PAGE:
Australian football in Berlin: Australia’s invisible cultural asset

Australian football in Berlin: Australia's invisible cultural asset

Everyone knows football. But there are many sports that don’t get that much attention in Germany – and are still played and fought. At this point we introduce a few different activities. This time: Australian football.

To be on the safe side, Berlin Crocodile players put a sign in the grass. It is a nice Sunday lunch and Australian football is being played in the park of Gleisdreich. Alligators invites interested parties to a trial training session. So that troubled passers-by can understand that men and women dressed in green and yellow are kicking and boxing oval-shaped leather balls in a vast green field, basic information about the sport is stated on the sign.

Australian football in Australia is like football in Germany

Despite an active community of players, the game remains largely unknown in Germany. In the Australian Football League Germany (AFLG), seven teams from different corners of the country play a champion each year, but structurally the league is still far from professional structures. There are no actual playing fields, the game is often played on lawns that are accessible to the public. “The teams themselves take care of equipment like the goal post,” says Mary Winkler.

It’s different in Australia, very different. Australian football, also known locally as “Australian rules” or simply “footy”, and below the Australian league is largely the Bundesliga in Germany. An average of over 36,000 spectators attended AFL games in 2019; The final, the “Grand Final”, is played annually in Melbourne in front of approximately 110,000 fans. Sports and leagues are a non-violent cultural asset there.

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Australian football is often briefly described as a mixture of rugby, American football and football. “But the game is much more than that,” Winkler says. Eighteen players from both teams are permanently on the field and pass the ball by hitting or kicking with their fists as with a volley, with simple throwing prohibited.

big number. The Grand Final of the Australian Football League attracts around 110,000 spectators every year.Photo: DPA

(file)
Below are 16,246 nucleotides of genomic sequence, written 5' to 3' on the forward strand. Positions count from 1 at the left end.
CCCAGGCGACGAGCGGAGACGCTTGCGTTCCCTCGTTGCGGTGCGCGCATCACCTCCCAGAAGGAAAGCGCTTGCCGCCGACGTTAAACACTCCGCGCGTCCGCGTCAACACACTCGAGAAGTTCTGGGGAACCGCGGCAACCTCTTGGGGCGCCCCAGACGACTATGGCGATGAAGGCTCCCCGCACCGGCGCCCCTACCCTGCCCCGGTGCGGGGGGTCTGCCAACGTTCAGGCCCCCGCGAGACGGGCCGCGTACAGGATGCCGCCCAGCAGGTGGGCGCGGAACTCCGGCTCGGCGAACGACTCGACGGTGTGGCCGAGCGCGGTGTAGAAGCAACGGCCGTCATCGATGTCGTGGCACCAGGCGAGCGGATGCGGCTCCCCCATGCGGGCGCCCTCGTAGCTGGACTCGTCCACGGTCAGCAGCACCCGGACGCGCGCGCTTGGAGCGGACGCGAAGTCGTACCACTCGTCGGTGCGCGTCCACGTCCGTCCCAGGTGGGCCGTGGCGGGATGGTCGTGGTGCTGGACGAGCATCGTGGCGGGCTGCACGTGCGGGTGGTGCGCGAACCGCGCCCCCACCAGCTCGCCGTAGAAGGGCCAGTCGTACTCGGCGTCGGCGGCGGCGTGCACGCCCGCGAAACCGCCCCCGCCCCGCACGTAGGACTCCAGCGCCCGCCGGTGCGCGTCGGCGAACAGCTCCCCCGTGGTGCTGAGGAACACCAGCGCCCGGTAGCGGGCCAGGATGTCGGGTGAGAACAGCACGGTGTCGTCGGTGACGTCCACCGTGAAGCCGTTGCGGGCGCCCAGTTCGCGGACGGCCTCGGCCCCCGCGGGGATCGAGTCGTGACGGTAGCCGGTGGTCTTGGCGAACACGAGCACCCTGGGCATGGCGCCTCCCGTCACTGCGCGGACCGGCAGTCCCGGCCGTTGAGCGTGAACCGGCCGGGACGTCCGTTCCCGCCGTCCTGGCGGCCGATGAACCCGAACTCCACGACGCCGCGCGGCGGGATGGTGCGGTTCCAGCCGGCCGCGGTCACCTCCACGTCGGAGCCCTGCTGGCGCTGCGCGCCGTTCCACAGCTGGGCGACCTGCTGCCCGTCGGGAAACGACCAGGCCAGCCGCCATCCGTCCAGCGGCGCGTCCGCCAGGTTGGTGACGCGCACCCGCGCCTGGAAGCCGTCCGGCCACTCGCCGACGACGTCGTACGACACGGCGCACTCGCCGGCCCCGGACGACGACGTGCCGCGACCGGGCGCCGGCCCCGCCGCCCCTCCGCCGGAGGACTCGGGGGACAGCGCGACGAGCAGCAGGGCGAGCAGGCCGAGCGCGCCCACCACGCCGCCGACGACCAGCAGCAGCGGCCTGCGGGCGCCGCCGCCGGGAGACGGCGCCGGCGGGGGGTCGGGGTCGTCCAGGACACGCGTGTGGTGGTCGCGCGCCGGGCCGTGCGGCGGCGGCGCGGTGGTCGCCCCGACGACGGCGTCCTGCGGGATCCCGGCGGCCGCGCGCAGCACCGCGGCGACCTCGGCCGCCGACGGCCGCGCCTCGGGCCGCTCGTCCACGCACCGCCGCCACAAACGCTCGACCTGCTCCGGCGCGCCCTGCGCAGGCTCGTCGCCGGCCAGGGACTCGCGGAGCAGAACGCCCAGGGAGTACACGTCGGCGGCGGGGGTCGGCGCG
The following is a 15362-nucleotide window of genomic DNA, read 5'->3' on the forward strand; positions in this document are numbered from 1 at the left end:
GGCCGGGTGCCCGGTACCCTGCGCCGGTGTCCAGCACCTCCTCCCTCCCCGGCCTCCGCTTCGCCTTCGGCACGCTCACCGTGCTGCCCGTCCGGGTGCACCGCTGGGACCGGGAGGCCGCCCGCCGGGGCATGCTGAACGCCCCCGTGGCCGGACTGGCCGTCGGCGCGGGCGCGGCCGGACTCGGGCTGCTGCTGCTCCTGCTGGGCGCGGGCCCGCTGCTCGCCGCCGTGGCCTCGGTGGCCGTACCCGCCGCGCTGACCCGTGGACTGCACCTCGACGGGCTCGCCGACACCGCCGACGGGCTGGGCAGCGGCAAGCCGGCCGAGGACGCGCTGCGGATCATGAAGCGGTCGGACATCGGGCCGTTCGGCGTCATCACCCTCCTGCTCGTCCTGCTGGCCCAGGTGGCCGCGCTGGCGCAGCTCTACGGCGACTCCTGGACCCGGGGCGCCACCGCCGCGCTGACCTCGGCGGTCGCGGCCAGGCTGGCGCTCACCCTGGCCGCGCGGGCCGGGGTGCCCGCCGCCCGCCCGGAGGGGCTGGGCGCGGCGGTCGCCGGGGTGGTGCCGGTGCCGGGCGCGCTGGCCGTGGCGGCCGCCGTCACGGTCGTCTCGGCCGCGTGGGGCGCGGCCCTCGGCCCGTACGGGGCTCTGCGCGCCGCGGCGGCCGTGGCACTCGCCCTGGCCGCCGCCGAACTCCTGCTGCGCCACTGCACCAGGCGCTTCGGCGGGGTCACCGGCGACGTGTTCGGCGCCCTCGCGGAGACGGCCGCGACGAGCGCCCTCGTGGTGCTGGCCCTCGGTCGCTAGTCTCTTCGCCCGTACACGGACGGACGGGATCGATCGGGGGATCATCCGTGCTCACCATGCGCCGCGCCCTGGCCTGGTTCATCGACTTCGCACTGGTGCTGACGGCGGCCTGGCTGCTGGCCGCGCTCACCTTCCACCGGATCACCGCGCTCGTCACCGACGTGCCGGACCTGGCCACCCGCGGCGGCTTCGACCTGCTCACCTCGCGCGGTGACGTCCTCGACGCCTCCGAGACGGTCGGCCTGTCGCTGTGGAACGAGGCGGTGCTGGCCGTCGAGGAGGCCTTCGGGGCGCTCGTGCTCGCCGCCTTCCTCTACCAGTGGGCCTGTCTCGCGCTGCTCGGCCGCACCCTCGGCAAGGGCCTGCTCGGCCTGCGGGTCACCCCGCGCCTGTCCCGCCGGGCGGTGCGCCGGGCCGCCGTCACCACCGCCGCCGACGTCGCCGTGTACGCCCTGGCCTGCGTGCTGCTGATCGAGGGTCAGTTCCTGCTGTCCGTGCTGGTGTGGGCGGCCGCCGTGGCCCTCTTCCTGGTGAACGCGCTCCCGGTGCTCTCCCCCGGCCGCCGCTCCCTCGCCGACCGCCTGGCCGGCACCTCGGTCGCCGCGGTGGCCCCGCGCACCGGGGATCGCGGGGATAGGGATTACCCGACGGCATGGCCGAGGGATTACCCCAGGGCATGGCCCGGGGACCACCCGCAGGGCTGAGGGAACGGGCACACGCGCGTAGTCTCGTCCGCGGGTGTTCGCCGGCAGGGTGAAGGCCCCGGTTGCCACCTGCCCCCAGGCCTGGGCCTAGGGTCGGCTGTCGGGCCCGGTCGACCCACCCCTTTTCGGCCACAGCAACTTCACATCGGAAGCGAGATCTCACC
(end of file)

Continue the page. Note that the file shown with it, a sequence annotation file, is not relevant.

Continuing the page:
Like football, the goal is to score goals. There is a big gate surrounded by two smaller gates on the right and left side. Hits through the center goal are worth six points, followed by shots and hits into goals on only one of the sides. And: Australian football is an extremely physical sport. It is only allowed to tackle between the shoulders and hips, players do not wear protective clothing. It may sound ludicrous: “Many girls are skeptical at first. You have to gradually introduce them to the game and practice the tackle as well,” says Winkler.

The Berlin Crocodiles started in 2001 with a total of six players, today the best Australian football club in Berlin has a men’s and women’s Bundesliga team, both with various national players. The men became German champions for the first time in 2017, and they lost the last two finals to their permanent rivals Hamburg Dockers.

[Lesen Sie auch unseren ersten Teil der Serie über Armwrestling.]

Many Australians like Jake Williams play on both teams. “I moved to Germany last year and mainly used the sport to get to know people,” he says. Like many children in Australia, Williams played Australian football at an early age, but he only developed an enduring passion for it in Germany.

It mainly has to do with the sense of community among alligators: “We’re one big family here,” Williams says. In general, many English-speaking new Berliners to come to town will use the sport and club. Winkler, on the other hand, got to know the sport during a work and travel stay in Australia and quickly learned to love it.

Berlin Crocodiles none of the players make any money

Crocodiles take long trips and plan weekends for their passion. Traveling to Munich or to games at the Rheinland Lions quickly takes an entire weekend, with no player making any money. Apart from the sporty aspect, the social aspect also counts on distant trips. “Meanwhile, friendships have formed between individual teams. Opponents like to show us something about the city, and we often do something after the game,” Williams says.

For Winkler, the end of July will be her longest trip to date. The German national player travels with the German Eagles to the International Cup in Australia. “It’s like the World Cup – but without Australia. They will be great,” she says. But things are happening in Europe as well. France and Scotland have really good leagues. The game is growing,” Williams says. Perhaps in a few years alligators will no longer be mowing lawns in interpretive signs, but there is still a long way to go.


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